The term “consideration” refers to something of value that a promisor receives from the promisee to form a contract.  Under the law, a contract without consideration is unenforceable.  However, there is a narrow exception of promissory estoppel where a contract not supported by consideration may nonetheless be enforced to avoid injustice.

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Thomas E. Holland, The Elements of Jurisprudence 286 (13th ed. 1924).

“A ‘consideration’ has been explained to be ‘any act of the plaintiff from which the defendant, or a stranger derives a benefit or advantage, or any labour, detriment, or inconvenience sustained by the plaintiff, however small the detriment or inconvenience may be, if such act is performed, or inconvenience suffered by the plaintiff with the assent, express or implied, of the defendant, or, in the language of pleading, at the special instance and request of the defendant.”

John Salmond, Jurisprudence 359 (Glanville L. Williams ed., 10th ed. 1947).

“A consideration in its widest sense is the reason, motive, or inducement, by which a man is moved to bind himself by an agreement.  It is not for nothing that he consents to impose an obligation upon himself, or to abandon or transfer a right.  It is consideration of such and such a fact that he agrees to bear new burdens or to forgo the benefits which the law already allows him.”

Encyclopedia Britannica, 11th Edition.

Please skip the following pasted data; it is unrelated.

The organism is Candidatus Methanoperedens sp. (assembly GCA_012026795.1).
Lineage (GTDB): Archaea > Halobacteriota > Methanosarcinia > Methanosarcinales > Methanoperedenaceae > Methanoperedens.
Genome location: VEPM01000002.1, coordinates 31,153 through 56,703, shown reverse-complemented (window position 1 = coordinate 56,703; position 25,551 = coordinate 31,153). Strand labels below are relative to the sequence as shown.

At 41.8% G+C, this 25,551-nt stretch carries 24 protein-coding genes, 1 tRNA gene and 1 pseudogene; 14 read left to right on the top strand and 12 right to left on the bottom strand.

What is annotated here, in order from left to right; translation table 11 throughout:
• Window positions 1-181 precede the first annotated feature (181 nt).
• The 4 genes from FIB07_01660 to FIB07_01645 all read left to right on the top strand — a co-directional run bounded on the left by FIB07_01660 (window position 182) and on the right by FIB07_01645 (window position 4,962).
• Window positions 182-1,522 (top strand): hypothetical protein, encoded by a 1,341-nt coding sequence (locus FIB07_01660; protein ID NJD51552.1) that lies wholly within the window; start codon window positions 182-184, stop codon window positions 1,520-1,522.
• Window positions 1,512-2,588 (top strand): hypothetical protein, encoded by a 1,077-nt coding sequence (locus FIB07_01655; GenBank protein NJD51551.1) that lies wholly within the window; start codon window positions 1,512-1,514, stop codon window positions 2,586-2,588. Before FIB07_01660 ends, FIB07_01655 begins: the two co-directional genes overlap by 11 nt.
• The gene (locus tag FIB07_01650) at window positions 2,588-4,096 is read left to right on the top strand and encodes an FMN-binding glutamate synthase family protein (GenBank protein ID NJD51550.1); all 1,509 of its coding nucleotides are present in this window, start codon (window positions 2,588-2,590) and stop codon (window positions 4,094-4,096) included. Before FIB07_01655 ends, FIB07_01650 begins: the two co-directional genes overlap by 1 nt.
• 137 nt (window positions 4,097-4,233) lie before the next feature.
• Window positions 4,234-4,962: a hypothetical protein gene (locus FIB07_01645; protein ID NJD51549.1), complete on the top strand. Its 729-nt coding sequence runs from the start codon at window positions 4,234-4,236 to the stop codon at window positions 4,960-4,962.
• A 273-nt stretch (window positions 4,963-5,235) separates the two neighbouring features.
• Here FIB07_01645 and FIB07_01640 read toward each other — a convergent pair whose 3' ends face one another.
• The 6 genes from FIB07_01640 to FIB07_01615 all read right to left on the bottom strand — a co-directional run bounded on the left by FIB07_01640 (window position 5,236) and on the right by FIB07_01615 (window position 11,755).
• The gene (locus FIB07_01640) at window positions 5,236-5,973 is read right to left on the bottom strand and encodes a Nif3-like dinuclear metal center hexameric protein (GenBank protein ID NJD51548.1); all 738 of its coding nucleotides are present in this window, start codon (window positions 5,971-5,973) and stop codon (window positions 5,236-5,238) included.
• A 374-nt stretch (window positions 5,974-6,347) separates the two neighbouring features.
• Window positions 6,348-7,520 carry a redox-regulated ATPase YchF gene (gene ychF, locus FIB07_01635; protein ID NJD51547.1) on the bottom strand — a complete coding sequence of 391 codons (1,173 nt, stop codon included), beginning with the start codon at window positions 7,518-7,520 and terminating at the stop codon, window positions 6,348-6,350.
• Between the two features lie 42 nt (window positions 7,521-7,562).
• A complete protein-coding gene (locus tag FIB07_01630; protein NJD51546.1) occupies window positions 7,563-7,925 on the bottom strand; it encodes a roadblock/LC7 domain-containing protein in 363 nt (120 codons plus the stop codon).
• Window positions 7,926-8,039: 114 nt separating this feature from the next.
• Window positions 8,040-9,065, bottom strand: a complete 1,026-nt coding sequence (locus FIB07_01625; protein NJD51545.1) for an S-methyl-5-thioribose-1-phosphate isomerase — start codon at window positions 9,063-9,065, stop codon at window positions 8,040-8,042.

“CONSIDERATION (from Lat. considerare, to look at closely, examine, generally taken to be from con-, and the base seen in sidus, sideris, a star, the word being supposed to be originally an astrological or astronomical term), observation, attention, regard or taking into account, hence the fact taken into account, and especially something given as an equivalent or reward or in payment; in the law of contract, an act or forbearance, or the promise thereof, offered by one party to an agreement, and accepted by the other as an inducement to that other’s act or promise (Pollock on Contract). Consideration in the legal sense is essential to the validity of every contract unless it is made in writing under seal. The meaning of the word is quite accurately expressed by a phrase used in one of the earliest cases on the subject – it is strictly a quid pro quo. Something, whether it be in the nature of an act or a forbearance, must move from one of the parties in order to support a promise made by the other. A mere promise by A to give something to B cannot be enforced unless there is some consideration “moving from B.” While every contract requires a consideration, it is held that the court will not inquire into the adequacy thereof, but it must be of some value in the eye of the law. It must also be legal, and it must be either present or future, not past. See further Contract.”

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